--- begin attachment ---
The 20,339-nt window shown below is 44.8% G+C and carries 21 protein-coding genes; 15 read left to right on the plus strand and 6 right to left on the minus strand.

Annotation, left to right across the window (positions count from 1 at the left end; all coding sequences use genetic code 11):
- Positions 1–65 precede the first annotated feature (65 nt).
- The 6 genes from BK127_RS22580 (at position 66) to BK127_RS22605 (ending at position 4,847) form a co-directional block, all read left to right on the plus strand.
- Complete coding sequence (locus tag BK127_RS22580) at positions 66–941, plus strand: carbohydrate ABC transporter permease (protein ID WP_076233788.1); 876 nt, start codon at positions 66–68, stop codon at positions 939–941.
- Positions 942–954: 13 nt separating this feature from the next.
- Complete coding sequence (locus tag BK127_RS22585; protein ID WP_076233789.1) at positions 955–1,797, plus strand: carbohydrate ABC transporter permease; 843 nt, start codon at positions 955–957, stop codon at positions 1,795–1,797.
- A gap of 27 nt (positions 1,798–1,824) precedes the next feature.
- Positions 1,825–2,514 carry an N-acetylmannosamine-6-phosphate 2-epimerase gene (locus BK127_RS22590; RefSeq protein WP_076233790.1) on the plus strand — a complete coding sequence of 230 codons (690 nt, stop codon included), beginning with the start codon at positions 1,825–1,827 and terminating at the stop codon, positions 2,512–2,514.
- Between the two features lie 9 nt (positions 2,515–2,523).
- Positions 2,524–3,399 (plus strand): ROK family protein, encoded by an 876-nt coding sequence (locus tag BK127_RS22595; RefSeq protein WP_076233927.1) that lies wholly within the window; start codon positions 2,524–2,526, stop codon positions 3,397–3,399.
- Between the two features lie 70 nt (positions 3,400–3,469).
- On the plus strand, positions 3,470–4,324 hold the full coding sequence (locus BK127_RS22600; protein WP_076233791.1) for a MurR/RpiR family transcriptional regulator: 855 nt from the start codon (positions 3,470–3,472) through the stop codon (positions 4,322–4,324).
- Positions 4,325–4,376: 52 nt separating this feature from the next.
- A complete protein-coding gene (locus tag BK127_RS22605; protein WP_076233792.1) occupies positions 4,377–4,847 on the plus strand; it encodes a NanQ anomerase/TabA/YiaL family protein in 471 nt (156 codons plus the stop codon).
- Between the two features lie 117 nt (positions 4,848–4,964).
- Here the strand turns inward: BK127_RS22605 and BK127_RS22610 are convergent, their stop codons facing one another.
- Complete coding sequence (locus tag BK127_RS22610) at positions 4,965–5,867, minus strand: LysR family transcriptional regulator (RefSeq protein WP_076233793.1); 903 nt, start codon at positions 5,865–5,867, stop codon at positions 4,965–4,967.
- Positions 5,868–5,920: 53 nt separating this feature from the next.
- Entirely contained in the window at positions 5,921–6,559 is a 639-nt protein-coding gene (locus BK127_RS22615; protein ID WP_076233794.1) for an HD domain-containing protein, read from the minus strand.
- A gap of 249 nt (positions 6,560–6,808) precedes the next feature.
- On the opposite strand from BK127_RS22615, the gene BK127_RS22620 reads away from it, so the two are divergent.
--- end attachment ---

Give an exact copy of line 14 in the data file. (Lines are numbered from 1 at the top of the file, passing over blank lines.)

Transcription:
- Positions 4,325–4,376: 52 nt separating this feature from the next.